- There have been a lot of reports on the double-trouble of the Boras factor and an injury with Allan Dykstra, the No. 23 pick. At one point in time, the Padres have offered a $1.4 million bonus, though I’m not sure that’s still on the table.
One last later-round note. Tim Melville was expected to be a first-rounder heading into this past season, but some early subpar efforts and a college commitment led him to slide to the Royals in the fourth round. There’s nothing official to report here yet, but don’t be surprised to see Melville become a Royal tomorrow at some point.
Getting close to the deadline now, so I’ll try to throw up some updates as I get them…
Expect the Royals to come to terms with their top pick Eric Hosmer, but don’t
expect too soon before the deadline. They’ve been through this before, and last
year’s negotations with high school hitter Mike Moustakas is particularly
similar. Don’t be surprised if Hosmer signs for a bonus figure north of
Moustakas’ $4 million…
No, the Giants signing isn’t Buster Posey. I think all those college bats up top are waiting to hear what the Pirates and Pedro Alvarez are planning… Word is they’ve come to terms with fourth-rounder Brandon Crawford. The UCLA product was once thought to be one of the better college shortstops, but a poor Cape season last summer lead to a subpar junior season, sliding him to the fourth round. No confirmation on the bonus amount, but a source told me it was in the $375,000 range.
While most of the attention will be on the big names at the top of the draft board (11 first-rounders are still unsigned), there will also be some interesting signings in the later rounds, guys lured away from college commitments by above-slot bonus deals. Case in point: JC Sulbaran.
One of the seemingly endless draftees from American Heritage High School (OK, 4 — Eric Hosmer, Adrian Nieto, Sulbaran and Joe Belviso), Sulbaran was taken in the 30th round by the Cincinnati Reds. He’s got a pretty strong commitment to Florida, but it now seems unlikely he’ll head to campus. Instead, it’s looking like the Reds and Sulbaran are very close to agreeing on a deal well above-slot. Stay tuned for the official word on that one in the not-too-distant future. Sulbaran is currently in China pitching for the Netherlands’ Olympic team.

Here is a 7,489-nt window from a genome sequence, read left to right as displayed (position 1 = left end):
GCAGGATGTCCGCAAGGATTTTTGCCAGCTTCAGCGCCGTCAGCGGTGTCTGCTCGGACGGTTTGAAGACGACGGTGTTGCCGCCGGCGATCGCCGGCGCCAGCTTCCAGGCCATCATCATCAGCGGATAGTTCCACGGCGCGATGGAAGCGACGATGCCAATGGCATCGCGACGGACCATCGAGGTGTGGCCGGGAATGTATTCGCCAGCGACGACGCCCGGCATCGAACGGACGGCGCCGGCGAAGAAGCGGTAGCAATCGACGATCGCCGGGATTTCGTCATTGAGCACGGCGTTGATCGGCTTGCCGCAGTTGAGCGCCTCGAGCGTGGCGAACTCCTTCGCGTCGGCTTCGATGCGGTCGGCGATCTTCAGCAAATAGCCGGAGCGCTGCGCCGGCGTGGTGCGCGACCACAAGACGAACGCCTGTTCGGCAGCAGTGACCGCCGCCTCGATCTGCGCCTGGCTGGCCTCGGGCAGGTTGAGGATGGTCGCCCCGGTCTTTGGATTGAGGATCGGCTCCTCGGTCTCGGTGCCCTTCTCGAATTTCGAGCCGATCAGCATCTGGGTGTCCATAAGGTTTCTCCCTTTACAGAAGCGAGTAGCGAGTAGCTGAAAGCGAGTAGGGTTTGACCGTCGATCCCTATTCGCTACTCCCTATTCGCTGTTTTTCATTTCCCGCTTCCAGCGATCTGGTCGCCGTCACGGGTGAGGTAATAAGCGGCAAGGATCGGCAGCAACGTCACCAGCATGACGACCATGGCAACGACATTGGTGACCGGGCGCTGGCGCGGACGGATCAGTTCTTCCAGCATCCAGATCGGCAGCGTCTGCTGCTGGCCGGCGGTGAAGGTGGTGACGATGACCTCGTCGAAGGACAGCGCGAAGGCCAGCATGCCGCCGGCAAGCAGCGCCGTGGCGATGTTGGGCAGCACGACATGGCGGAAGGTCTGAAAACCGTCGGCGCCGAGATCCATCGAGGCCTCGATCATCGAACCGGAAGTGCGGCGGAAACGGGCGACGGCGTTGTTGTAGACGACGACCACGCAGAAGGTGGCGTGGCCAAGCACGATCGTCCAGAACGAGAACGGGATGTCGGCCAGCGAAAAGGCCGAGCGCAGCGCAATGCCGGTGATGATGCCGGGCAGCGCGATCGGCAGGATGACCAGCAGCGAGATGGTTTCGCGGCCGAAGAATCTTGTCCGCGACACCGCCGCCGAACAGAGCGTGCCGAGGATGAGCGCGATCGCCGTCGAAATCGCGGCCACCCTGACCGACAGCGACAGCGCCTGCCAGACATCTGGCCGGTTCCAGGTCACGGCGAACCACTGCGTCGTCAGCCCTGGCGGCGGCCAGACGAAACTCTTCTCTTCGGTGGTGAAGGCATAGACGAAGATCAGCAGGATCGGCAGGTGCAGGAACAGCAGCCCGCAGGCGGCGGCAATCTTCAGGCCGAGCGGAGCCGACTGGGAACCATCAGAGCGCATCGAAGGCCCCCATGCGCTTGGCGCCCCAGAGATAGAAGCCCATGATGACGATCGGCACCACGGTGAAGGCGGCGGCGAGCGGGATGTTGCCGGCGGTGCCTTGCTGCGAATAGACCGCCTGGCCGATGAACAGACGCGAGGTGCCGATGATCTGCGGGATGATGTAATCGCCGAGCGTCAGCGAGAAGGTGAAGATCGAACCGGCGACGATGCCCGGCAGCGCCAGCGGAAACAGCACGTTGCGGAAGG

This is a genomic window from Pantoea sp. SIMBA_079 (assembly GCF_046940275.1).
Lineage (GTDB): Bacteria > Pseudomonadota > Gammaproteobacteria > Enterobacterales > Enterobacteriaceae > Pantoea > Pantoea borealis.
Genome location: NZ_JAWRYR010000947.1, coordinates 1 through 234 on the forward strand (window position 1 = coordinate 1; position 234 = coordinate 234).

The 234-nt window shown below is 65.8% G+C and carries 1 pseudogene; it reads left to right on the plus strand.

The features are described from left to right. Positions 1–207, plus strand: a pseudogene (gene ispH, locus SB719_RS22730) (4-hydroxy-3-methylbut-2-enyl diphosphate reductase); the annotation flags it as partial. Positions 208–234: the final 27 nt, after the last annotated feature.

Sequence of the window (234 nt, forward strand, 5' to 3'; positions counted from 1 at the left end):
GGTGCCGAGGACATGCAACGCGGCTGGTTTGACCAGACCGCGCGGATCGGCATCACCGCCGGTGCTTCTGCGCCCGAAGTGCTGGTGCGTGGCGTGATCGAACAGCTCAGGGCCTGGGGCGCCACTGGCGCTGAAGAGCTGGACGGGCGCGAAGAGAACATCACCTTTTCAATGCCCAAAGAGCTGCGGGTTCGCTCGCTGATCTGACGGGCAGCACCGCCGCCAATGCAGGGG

The Canadian high schooler is reportedly going to get the opportunity to catch as a pro. For now, he goes to Beijing for the Canadian Olympic Team as a Brewer. Here’s the statement from Lawrie that was included in the release:
“The signing is now complete and I am thrilled to be a Brewer. The team
was patient and supportive given my unusual summer with the Worlds and Olympics,
so I am thankful for that. I will be in Milwaukee shortly after the Olympics end
and am excited to see Miller Park and the city. As you can imagine, my sole
focus right now is the Olympics, yet it is so nice to know that I am now part of
the Brewer family and I look forward to meeting them all upon my return from
Wow, that was articulate… what do you think are the odds he actually said that? No matter — congrats to Lawrie and the Brewers for getting that done. Hopefully there will be more to come.